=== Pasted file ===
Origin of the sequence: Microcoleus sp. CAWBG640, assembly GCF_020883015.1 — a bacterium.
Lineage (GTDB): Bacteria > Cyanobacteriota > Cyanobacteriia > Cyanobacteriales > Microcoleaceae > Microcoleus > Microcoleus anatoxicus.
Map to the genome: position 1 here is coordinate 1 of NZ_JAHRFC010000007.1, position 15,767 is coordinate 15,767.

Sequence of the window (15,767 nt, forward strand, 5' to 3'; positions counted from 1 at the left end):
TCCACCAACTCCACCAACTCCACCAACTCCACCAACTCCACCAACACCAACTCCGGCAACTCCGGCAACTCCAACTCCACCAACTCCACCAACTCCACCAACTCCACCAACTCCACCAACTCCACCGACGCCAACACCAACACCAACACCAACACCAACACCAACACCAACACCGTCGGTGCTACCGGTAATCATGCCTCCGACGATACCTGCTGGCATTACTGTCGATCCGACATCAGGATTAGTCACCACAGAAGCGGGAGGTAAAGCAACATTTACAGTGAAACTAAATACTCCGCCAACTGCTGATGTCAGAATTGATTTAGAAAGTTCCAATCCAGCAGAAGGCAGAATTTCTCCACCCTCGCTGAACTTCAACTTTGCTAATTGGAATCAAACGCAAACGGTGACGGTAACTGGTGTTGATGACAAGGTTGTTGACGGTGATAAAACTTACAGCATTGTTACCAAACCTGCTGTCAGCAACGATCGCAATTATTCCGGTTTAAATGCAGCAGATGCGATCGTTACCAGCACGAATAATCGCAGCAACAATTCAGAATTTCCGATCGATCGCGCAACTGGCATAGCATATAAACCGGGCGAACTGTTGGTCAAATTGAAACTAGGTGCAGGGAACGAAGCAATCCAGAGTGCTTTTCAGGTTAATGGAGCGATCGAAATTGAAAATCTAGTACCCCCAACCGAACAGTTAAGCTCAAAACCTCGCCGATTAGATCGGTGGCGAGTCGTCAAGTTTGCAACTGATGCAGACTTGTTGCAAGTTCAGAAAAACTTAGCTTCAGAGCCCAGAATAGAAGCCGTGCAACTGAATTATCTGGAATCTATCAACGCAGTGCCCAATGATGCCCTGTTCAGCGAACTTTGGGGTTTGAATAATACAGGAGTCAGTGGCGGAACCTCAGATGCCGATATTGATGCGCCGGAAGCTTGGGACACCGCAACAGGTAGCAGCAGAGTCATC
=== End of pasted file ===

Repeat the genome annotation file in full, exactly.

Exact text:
Origin of the sequence: Microcoleus sp. CAWBG640, assembly GCF_020883015.1 — a bacterium.
Lineage (GTDB): Bacteria > Cyanobacteriota > Cyanobacteriia > Cyanobacteriales > Microcoleaceae > Microcoleus > Microcoleus anatoxicus.
Map to the genome: position 1 here is coordinate 1 of NZ_JAHRFC010000007.1, position 15,767 is coordinate 15,767.

Sequence of the window (15,767 nt, forward strand, 5' to 3'; positions counted from 1 at the left end):
TCCACCAACTCCACCAACTCCACCAACTCCACCAACTCCACCAACACCAACTCCGGCAACTCCGGCAACTCCAACTCCACCAACTCCACCAACTCCACCAACTCCACCAACTCCACCAACTCCACCGACGCCAACACCAACACCAACACCAACACCAACACCAACACCAACACCGTCGGTGCTACCGGTAATCATGCCTCCGACGATACCTGCTGGCATTACTGTCGATCCGACATCAGGATTAGTCACCACAGAAGCGGGAGGTAAAGCAACATTTACAGTGAAACTAAATACTCCGCCAACTGCTGATGTCAGAATTGATTTAGAAAGTTCCAATCCAGCAGAAGGCAGAATTTCTCCACCCTCGCTGAACTTCAACTTTGCTAATTGGAATCAAACGCAAACGGTGACGGTAACTGGTGTTGATGACAAGGTTGTTGACGGTGATAAAACTTACAGCATTGTTACCAAACCTGCTGTCAGCAACGATCGCAATTATTCCGGTTTAAATGCAGCAGATGCGATCGTTACCAGCACGAATAATCGCAGCAACAATTCAGAATTTCCGATCGATCGCGCAACTGGCATAGCATATAAACCGGGCGAACTGTTGGTCAAATTGAAACTAGGTGCAGGGAACGAAGCAATCCAGAGTGCTTTTCAGGTTAATGGAGCGATCGAAATTGAAAATCTAGTACCCCCAACCGAACAGTTAAGCTCAAAACCTCGCCGATTAGATCGGTGGCGAGTCGTCAAGTTTGCAACTGATGCAGACTTGTTGCAAGTTCAGAAAAACTTAGCTTCAGAGCCCAGAATAGAAGCCGTGCAACTGAATTATCTGGAATCTATCAACGCAGTGCCCAATGATGCCCTGTTCAGCGAACTTTGGGGTTTGAATAATACAGGAGTCAGTGGCGGAACCTCAGATGCCGATATTGATGCGCCGGAAGCTTGGGACACCGCAACAGGTAGCAGCAGAGTCATC